Every brand wants that one viral video to get noticed. Thousands of viewers who watch, post and share all on their own.
Below is the best shot at a viral video AT&T ever had while I was on the account, and one of the best opportunities for consumer engagement squandered.
Get ready for a major viral video FAIL from a major brand.
Here’s their TV spot:
Like most brands, AT&T post their spot to web. It’s not written, shot, edited or enabled for the web, but that’s a whole other subject.
The point is they posted their TV spot. And then figured their job was done. Woo-hoo! It’s online! It’s digital content! That’s where they stopped.
Had they monitored the comments section of their TV spot post, they would’ve learned quickly: almost every visitor came looking for the entire “viral dancing squirrel video,” featured in the spot, not the TV spot itself (which, of course, they’ve already seen, that’s why they’re here yearning for more content).
Every person was anticipating a second positive brand engagement, actually looking forward to something brought to them by AT&T, and every one of them (the majority probably 12- to 44-year-olds) left disappointed. A quick reading of the viewer comments under the spot offered proof of that.
That’s self-inflected brand damage that wouldn’t have happened had they made proper use of all their assets, and simply listened to consumers.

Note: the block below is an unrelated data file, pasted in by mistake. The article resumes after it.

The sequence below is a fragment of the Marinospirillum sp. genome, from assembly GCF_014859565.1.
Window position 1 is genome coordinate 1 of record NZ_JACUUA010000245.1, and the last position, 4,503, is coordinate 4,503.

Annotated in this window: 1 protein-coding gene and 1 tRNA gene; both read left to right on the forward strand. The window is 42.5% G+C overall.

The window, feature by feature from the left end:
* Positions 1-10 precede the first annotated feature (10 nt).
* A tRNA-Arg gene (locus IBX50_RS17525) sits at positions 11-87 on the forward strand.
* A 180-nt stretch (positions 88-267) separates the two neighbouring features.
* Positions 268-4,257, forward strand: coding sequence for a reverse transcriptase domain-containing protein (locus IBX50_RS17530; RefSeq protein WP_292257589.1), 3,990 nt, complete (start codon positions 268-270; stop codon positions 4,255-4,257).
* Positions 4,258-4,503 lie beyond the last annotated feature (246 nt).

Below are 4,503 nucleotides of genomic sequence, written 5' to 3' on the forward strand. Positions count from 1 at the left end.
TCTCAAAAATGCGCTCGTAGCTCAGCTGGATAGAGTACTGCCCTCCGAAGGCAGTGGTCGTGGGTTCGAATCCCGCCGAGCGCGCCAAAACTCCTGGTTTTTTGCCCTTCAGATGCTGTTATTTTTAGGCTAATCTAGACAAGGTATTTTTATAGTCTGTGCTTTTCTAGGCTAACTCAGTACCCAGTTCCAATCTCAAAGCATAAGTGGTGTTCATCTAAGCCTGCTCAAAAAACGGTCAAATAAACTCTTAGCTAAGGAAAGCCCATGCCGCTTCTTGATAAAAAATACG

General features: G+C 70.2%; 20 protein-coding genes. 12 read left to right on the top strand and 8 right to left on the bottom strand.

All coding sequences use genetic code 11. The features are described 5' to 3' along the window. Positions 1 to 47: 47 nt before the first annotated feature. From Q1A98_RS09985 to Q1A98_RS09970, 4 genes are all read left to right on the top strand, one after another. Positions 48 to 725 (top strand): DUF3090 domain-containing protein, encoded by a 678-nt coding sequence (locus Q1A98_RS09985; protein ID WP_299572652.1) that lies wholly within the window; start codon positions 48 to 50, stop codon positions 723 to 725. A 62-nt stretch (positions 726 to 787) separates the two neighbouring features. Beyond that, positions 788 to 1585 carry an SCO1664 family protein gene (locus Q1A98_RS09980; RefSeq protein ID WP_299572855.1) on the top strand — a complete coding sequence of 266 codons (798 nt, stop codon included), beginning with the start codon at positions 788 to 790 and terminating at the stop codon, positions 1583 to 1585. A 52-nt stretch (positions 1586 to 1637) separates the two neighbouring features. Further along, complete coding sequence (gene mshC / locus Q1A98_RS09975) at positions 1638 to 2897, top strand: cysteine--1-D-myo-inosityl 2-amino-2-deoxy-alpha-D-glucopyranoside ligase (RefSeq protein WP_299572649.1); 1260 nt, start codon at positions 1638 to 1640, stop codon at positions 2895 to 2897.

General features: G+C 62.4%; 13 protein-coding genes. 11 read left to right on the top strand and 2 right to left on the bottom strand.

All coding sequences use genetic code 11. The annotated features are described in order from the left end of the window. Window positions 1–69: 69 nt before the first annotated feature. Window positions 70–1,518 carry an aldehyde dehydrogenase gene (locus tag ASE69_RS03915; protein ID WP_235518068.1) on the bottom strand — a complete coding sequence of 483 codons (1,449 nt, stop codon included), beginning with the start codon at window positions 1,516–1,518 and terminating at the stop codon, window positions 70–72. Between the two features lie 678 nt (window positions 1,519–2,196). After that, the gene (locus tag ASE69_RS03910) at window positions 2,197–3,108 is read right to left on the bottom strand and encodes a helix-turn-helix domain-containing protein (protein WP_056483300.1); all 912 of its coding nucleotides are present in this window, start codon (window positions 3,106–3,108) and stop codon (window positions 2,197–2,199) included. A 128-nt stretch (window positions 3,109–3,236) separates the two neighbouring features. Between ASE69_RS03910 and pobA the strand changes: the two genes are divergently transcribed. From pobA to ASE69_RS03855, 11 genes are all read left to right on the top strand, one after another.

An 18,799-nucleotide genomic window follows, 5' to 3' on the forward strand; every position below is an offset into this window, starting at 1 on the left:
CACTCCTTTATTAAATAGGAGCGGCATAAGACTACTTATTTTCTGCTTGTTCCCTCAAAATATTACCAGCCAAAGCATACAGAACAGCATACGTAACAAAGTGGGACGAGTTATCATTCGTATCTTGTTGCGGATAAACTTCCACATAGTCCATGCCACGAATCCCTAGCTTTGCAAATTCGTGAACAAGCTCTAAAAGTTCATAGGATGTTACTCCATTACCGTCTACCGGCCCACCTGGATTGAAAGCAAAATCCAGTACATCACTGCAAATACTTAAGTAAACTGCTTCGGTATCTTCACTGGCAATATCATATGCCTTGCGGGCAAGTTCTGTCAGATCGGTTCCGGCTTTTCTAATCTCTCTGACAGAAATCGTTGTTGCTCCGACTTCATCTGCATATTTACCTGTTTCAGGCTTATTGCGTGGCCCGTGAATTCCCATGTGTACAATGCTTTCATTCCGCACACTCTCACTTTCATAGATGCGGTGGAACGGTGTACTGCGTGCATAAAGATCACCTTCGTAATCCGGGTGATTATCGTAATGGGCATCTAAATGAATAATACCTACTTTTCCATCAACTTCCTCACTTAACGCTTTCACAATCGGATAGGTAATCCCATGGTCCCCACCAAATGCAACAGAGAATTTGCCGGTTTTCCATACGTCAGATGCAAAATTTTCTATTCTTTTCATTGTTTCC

They spent big money for creative, then killed the ROI because: a) they didn’t know how/where to use it, and b) they neglected to listen to what consumers were literally telling them right there in the comments section.
One of the benefits of digital is having instant access to where consumers stand with your brand, however, that benefit is completely lost if you don’t act on information presented. You still have to care. If you don’t care enough to act as instantly as consumers react to your marketing, the real-time benefits of digital are wasted. Your digital efforts are simply a one-way bulletin board for TV spots, print ads and other ‘content’ someone thinks consumers want. It’s a lot easier to just listen to them. They’ll tell you.
After reading the comments, I reached out to our New York office to see if the account people could get me the raw footage, so we could give people what they were looking for. Since it was produced by another agency, getting it would have caused someone to jump through hoops, hence no one ever got back to me.
The below video was posted by a third party who wanted it bad enough that he went directly to the production company and asked for the footage, something I as a professional at another agency, couldn’t do due to contractual bindings.
I worked for their digital agency. I couldn’t get it. Here it is:
At the time of writing, this :57 of video has over 60,000 views. AT&T TV :30 spot? A mere couple thousand. You can now only find both online at third party sites. Opportunity squandered.
Large companies need to learn how to operate in the digital age. They need to be as agile as the medium, to make it easier for people to engage with them, to strip away the levels of approval process and ego that so often get in the way, because by the time they get out of their own way, it’s too late; the iron is has gone too cold to strike.
If not, they’ll find themselves left in the dust of the digital age.